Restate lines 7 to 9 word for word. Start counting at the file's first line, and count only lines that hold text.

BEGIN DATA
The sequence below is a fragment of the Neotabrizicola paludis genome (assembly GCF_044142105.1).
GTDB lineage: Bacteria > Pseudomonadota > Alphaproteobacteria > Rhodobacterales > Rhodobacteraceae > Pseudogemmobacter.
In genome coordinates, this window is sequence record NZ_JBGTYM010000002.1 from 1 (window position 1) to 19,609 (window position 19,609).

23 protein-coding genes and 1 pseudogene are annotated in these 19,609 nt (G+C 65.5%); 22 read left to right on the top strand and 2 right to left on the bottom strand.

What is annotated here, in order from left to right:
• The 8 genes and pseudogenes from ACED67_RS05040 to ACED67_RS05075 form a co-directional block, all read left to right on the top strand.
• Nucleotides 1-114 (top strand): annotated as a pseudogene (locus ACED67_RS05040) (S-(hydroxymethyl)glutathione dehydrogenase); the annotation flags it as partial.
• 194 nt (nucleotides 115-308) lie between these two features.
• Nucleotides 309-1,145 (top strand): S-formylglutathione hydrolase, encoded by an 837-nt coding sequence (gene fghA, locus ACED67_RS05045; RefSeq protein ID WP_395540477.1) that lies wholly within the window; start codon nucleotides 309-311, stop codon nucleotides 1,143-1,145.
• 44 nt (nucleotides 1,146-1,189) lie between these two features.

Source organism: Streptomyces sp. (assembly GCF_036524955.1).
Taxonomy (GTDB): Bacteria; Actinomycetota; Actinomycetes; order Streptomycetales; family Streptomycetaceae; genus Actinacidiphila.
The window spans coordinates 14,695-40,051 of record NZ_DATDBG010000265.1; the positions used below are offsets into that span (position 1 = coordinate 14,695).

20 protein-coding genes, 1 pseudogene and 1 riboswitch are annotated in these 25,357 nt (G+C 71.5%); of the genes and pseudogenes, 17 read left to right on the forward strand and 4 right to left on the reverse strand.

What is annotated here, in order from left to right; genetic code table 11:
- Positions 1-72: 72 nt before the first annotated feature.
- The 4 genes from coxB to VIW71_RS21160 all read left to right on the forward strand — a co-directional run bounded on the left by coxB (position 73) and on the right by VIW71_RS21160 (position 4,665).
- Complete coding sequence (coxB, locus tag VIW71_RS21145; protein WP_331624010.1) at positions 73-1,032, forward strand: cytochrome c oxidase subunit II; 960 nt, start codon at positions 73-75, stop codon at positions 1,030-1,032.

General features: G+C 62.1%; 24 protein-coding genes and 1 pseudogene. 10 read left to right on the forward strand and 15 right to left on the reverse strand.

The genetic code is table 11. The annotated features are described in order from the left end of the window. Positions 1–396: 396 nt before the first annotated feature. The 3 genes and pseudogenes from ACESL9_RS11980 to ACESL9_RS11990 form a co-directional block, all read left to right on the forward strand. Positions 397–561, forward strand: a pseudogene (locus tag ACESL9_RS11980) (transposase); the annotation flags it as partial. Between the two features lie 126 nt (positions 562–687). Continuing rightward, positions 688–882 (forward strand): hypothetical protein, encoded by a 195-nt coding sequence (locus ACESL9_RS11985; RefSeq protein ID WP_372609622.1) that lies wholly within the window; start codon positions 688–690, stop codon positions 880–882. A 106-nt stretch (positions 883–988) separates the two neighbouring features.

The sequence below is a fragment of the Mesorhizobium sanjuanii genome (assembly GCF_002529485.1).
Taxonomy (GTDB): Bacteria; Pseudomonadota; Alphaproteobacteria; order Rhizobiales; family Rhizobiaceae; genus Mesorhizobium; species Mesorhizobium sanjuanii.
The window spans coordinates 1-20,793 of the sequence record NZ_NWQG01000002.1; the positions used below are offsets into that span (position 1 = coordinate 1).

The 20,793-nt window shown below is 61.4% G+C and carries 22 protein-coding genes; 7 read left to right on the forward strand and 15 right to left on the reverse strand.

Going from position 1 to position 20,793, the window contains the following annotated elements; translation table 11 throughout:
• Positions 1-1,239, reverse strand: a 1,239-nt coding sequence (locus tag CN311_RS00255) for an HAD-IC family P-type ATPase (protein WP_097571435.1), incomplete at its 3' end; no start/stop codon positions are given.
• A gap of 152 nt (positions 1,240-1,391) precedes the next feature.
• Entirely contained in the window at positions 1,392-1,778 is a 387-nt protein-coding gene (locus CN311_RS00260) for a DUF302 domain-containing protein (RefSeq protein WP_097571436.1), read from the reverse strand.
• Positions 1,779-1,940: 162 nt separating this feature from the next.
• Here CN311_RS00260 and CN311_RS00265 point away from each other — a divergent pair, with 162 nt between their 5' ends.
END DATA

• Nucleotides 1-114 (top strand): annotated as a pseudogene (locus ACED67_RS05040) (S-(hydroxymethyl)glutathione dehydrogenase); the annotation flags it as partial.
• 194 nt (nucleotides 115-308) lie between these two features.
• Nucleotides 309-1,145 (top strand): S-formylglutathione hydrolase, encoded by an 837-nt coding sequence (gene fghA, locus ACED67_RS05045; RefSeq protein ID WP_395540477.1) that lies wholly within the window; start codon nucleotides 309-311, stop codon nucleotides 1,143-1,145.